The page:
That was but one example of Johnson’s power. For six decades, he made full use of his wealth and influence to shape American history, while using his publications—primarily Jet and his flagship, Ebony—to cover the battle for civil rights and chronicle every major event that depicted the trials and triumphs of African Americans.
By 1987, when we fittingly honored him on the 15th anniversary of our rankings of the nation’s largest black businesses at a gala in downtown Manhattan, this rugged individualist had built an empire that touched the lives of millions through publications, radio stations, television programs, haircare and cosmetic products, and fashion shows. He also owned Supreme Life Insurance Co., his former employer and one of the nation’s largest black financial services firms listed on the BE INSURANCE COMPANIES list. In addition to his collection of enterprises, Johnson held a 20% stake in another iconic BE 100s company: Essence Communications Inc., publisher of the black women’s magazine Essence.
How did he do it? It took sweat, intellect, and moxie. When the company first appeared on our list in 1973, JPC grossed $23.1 million. In 1987, it had grown to an enterprise that grossed $173.5 million and employed 1,800 people. Despite its size and stature, it was still very much a family-owned business: His wife, Eunice, among other areas, ran the Fashion Fair cosmetics line, and his daughter, Linda Johnson Rice, rose through the ranks to eventually take its helm.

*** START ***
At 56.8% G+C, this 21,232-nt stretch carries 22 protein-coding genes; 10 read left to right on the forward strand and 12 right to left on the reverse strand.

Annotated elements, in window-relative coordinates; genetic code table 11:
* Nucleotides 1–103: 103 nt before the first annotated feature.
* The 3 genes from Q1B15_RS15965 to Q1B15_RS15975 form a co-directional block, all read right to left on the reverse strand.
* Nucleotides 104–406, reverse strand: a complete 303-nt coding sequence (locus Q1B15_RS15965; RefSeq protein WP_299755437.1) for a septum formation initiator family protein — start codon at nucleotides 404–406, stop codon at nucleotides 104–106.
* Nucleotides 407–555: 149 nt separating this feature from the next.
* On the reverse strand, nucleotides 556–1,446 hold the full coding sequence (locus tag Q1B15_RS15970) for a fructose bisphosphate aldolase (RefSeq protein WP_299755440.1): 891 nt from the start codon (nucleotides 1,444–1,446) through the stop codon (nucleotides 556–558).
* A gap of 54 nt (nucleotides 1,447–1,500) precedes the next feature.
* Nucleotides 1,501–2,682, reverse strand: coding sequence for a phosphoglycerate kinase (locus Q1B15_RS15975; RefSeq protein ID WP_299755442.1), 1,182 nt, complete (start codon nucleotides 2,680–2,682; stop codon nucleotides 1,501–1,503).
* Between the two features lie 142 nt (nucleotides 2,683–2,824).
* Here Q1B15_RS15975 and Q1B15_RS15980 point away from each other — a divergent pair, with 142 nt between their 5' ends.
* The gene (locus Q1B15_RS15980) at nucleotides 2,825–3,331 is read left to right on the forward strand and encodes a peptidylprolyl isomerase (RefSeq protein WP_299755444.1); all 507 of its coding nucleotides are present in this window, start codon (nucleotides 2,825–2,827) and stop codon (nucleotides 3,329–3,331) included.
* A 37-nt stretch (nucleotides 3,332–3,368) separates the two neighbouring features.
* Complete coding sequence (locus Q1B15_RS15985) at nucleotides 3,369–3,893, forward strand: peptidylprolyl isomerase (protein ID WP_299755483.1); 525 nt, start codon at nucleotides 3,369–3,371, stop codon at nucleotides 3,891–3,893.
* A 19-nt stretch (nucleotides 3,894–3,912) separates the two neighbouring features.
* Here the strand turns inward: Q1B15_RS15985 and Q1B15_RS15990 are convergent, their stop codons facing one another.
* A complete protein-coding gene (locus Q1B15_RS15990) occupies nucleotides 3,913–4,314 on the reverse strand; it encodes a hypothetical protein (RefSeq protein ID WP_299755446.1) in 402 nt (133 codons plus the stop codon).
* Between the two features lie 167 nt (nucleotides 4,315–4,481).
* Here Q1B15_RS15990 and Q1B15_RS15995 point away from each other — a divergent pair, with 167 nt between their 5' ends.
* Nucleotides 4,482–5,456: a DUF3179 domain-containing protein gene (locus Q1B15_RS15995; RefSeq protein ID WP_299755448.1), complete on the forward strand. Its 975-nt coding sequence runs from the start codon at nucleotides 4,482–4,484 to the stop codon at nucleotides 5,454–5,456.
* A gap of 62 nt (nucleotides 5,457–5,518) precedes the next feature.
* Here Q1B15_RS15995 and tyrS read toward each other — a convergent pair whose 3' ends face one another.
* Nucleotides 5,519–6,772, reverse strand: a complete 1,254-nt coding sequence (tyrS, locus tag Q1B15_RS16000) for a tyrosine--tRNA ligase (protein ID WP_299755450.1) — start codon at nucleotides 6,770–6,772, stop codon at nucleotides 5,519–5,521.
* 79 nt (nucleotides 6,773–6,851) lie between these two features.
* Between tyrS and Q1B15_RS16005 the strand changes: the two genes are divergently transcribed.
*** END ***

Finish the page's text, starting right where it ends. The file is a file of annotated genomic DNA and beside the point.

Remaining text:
To give you a sense of the acumen, philosophies, reflections and prescience of a business leader that we ranked No. 1 on BE‘s list of 40 Business Titans Who Shaped the World, I share excerpts of the interview I conducted 30 years ago. You’ll find that his perspectives is still relevant to black entrepreneurs today.
On running his business empire: I tend to be cautiously optimistic and I never get overconfident. I run scared every business day and use every legal means necessary to survive and grow.
On his mother’s influence: My mother had the greatest influence on my life. She gave me hope that one day, somehow, I would triumph. She gave me patience, which is absolutely necessary in business.
On how entrepreneurs should grow their businesses: I think it is very important not to look too far ahead. I always advise young people to dream small things, because small things can be achieved, and once you achieve a small dream and make a small success, it gives you confidence to go on to the next step.